‘Bolder’ Federal Science Efforts Needed, Lawmakers Say

By Peter West — March 04, 1992 2 min read

The coordination of federal programs that support precollegiate mathematics and science education has improved dramatically under the Bush Administration, but not enough to make the programs a significant force in helping the nation’s schools meet the national education goals, lawmakers said last week.

At a joint hearing of the House Education and Labor and Space, Science, and Technology Committees, four senior Administration officials contended that the efforts of the Federal Coordinating Council for Science, Engineering, and Technology have radically improved interagency cooperation and strengthened the federal role in education.

The witnesses included D. Allan Bromley, director of the White House office of science and technology policy; Secretary of Education Lamar Alexander; Walter Massey, director of the National Science Foundation; and Richard Truly, who recently resigned the post of administrator of the National Aeronautics and Space Administration.

William D. Ford, the Michigan Democrat who is chairman of the Education and Labor Committee, commended the 16-agency Committee on Education and Human Resources, a subcommittee of F.C.C.S.E.T. headed by Secretary of Energy James D. Watkins, for focusing the efforts of disparate agencies on a reform agenda.

But, he added, “I have serious questions about whether these efforts are bold enough” to meet the national goal of making American students the world’s top performers in math and science by the year 2000.

Representative George E. Brown Jr., the California Democrat who is chairman of the Space, Science and Technology committee, also expressed a concern at the absence of a federal “multi-year, interagency strategic plan” for assisting the reform effort.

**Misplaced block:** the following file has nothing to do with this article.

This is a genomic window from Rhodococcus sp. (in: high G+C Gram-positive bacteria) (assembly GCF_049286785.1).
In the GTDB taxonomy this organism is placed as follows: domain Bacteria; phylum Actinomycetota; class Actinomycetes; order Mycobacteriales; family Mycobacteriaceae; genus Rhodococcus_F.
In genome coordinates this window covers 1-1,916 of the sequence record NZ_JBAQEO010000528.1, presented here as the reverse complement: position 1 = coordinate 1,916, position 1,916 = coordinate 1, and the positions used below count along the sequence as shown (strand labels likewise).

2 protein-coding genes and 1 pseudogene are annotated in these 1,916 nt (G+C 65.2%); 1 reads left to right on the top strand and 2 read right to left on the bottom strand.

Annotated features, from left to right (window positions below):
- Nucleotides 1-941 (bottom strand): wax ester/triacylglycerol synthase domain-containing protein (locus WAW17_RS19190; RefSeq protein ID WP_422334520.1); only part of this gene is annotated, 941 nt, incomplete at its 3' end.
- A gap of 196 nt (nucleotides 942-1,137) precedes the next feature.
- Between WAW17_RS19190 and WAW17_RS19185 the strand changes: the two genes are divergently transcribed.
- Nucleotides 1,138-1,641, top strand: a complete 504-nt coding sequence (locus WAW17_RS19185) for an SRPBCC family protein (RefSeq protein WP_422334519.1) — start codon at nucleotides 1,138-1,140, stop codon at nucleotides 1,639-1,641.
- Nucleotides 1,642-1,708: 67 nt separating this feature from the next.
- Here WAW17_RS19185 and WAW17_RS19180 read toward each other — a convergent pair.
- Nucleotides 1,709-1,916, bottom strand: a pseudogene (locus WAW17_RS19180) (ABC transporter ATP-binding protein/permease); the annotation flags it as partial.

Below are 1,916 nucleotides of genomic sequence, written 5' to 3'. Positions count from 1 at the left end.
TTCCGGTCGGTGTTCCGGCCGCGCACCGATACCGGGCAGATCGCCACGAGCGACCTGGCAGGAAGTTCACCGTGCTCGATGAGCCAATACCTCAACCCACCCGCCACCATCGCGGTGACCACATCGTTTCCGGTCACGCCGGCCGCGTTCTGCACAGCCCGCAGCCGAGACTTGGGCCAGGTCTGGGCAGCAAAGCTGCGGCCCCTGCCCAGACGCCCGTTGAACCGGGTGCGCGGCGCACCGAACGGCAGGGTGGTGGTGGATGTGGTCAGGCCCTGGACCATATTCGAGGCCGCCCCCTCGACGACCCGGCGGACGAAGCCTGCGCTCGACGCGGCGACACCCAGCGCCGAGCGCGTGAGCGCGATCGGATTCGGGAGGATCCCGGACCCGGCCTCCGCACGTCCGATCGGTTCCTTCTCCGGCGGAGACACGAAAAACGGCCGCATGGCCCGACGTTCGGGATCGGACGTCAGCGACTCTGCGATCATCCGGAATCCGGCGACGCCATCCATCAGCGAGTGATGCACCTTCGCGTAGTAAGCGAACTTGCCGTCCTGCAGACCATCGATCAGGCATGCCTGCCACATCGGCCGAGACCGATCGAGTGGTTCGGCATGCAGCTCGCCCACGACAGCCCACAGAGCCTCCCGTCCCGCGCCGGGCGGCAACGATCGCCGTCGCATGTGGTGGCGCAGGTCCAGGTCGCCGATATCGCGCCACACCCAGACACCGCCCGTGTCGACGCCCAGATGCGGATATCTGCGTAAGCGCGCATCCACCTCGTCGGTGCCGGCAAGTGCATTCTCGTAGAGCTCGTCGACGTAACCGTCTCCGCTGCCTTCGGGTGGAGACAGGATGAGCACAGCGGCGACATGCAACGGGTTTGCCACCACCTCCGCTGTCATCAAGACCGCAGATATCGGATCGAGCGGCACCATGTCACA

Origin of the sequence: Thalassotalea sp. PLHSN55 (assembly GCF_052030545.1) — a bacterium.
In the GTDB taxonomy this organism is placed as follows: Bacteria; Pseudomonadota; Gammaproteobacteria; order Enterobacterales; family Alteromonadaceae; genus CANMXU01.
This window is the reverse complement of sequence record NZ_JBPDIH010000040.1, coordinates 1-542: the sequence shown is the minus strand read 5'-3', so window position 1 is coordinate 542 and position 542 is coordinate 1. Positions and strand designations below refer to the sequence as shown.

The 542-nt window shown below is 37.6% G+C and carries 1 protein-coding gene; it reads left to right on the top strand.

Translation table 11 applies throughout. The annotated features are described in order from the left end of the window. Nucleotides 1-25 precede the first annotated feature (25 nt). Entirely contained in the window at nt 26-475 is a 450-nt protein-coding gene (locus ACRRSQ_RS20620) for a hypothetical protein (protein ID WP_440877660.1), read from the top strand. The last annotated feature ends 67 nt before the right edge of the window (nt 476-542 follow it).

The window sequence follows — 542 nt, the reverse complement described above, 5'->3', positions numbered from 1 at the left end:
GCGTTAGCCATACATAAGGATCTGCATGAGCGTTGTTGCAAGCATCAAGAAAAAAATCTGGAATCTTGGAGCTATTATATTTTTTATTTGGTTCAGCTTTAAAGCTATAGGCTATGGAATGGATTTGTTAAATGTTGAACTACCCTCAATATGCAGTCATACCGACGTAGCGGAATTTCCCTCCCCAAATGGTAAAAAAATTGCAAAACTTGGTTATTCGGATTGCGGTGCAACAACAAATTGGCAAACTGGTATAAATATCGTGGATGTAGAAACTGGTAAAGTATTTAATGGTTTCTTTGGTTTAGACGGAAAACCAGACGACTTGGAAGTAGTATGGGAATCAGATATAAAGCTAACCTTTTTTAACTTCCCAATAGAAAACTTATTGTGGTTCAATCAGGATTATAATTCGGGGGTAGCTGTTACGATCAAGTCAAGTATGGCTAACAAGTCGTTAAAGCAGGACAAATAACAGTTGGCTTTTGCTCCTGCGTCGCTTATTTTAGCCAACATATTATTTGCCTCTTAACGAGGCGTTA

The Administration officials agreed that international assessments and other barometers of academic performance show that the nation’s students are far from reaching the math and science goal.

However, Mr. Bromley noted, “the problems [of precollegiate education] are not restricted to those fields.” The witnesses pointed to President Bush’s proposed fiscal 1993 budget, which they said includes $2.1 billion for math and science education, with $768 million earmarked for precollegiate programs. They argued that this represents a significant increase in federal support.

In response to a comment by Representative Bill Goodling of Pennsylvania, the ranking Republican on the Education and Labor Committee, that teacher training is vital to successful reform, the officials said it is the highest priority of F.C.C.S.E.T.T.

Mr. Massey also pointed to the Administration’s key role in the science community’s “proactive” effort to develop national standards for science teaching: (See related stories, page 1.)

He added that the N.S.F. and the Education Department recently signed a memorandum of agreement to coordinate their activities in precollegiate education. (See Educalion Week, Feb. 26, 1992.)

While defending the Administration’s efforts, Mr. Truly and Mr. Massey also lamented the technological inferiority of most science classrooms, which are little changed from those in the schools they attended in Mississippi during the 1940’s.

“The classroom is fundamentally untouched by technology,” said Mr. Truly, who recently taught a 6th grade science class in Washington, D.C., during National Engineers Week.

A version of this article appeared in the March 04, 1992 edition of Education Week as ‘Bolder’ Federal Science Efforts Needed, Lawmakers Say